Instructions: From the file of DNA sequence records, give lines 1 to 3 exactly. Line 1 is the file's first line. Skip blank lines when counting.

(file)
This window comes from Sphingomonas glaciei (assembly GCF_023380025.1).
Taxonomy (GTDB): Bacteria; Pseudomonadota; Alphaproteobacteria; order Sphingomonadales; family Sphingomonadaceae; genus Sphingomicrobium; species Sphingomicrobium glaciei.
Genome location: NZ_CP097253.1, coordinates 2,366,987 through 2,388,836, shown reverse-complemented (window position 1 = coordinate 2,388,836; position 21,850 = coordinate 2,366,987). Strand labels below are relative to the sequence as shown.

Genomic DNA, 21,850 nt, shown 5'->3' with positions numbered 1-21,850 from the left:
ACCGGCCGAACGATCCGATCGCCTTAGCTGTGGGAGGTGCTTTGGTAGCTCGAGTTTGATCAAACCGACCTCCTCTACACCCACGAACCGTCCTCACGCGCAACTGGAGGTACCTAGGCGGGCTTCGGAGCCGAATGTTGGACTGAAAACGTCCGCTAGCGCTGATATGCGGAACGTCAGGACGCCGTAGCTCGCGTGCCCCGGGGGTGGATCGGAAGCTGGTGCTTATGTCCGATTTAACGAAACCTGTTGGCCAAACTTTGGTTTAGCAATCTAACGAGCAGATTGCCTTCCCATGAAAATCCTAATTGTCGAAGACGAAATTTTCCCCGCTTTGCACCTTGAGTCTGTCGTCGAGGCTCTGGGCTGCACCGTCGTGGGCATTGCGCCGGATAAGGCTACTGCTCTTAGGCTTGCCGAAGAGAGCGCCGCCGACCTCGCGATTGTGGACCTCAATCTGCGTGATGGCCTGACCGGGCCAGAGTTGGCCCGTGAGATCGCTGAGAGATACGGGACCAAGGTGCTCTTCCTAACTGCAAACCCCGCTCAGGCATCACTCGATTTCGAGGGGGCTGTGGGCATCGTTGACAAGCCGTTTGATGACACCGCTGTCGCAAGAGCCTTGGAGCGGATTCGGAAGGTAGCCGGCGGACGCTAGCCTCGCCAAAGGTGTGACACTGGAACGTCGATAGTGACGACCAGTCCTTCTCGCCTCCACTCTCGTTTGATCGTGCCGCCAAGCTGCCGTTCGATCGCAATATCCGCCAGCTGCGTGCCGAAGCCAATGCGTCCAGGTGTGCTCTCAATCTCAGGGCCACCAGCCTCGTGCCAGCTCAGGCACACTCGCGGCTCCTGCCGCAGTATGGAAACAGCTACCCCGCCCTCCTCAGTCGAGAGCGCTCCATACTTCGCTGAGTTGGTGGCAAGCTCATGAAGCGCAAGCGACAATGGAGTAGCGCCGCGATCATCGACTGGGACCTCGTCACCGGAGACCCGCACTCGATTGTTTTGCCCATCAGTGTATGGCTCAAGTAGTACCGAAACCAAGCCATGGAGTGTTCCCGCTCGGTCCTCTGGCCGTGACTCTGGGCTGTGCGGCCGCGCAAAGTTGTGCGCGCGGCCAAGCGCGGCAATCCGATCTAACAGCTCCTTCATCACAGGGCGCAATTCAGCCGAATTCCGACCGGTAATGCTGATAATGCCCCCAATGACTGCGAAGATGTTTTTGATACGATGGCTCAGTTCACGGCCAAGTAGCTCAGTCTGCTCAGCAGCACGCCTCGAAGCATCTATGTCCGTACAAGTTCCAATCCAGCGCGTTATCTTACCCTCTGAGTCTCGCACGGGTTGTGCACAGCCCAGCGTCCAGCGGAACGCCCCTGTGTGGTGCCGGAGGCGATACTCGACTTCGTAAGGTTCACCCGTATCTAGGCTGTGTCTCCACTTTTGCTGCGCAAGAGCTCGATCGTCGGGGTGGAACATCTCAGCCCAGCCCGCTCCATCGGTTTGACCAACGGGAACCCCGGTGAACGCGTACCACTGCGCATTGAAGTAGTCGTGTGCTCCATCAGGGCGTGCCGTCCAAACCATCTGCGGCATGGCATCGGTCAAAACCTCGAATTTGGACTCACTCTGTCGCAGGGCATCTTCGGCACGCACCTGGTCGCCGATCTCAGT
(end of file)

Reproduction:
This window comes from Sphingomonas glaciei (assembly GCF_023380025.1).
Taxonomy (GTDB): Bacteria; Pseudomonadota; Alphaproteobacteria; order Sphingomonadales; family Sphingomonadaceae; genus Sphingomicrobium; species Sphingomicrobium glaciei.
Genome location: NZ_CP097253.1, coordinates 2,366,987 through 2,388,836, shown reverse-complemented (window position 1 = coordinate 2,388,836; position 21,850 = coordinate 2,366,987). Strand labels below are relative to the sequence as shown.